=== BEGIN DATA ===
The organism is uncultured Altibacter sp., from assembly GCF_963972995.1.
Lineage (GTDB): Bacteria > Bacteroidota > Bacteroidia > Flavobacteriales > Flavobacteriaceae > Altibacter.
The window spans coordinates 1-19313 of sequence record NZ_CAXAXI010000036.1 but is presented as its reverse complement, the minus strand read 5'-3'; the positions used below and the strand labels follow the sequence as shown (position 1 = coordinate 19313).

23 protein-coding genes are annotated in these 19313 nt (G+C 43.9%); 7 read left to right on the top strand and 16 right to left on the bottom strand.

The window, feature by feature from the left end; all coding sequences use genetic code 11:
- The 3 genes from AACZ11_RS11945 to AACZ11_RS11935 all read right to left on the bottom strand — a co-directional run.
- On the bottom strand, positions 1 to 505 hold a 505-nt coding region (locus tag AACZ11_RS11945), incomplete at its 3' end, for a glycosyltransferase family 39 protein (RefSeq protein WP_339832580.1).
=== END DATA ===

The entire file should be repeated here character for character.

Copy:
The organism is uncultured Altibacter sp., from assembly GCF_963972995.1.
Lineage (GTDB): Bacteria > Bacteroidota > Bacteroidia > Flavobacteriales > Flavobacteriaceae > Altibacter.
The window spans coordinates 1-19313 of sequence record NZ_CAXAXI010000036.1 but is presented as its reverse complement, the minus strand read 5'-3'; the positions used below and the strand labels follow the sequence as shown (position 1 = coordinate 19313).

23 protein-coding genes are annotated in these 19313 nt (G+C 43.9%); 7 read left to right on the top strand and 16 right to left on the bottom strand.

The window, feature by feature from the left end; all coding sequences use genetic code 11:
- The 3 genes from AACZ11_RS11945 to AACZ11_RS11935 all read right to left on the bottom strand — a co-directional run.
- On the bottom strand, positions 1 to 505 hold a 505-nt coding region (locus tag AACZ11_RS11945), incomplete at its 3' end, for a glycosyltransferase family 39 protein (RefSeq protein WP_339832580.1).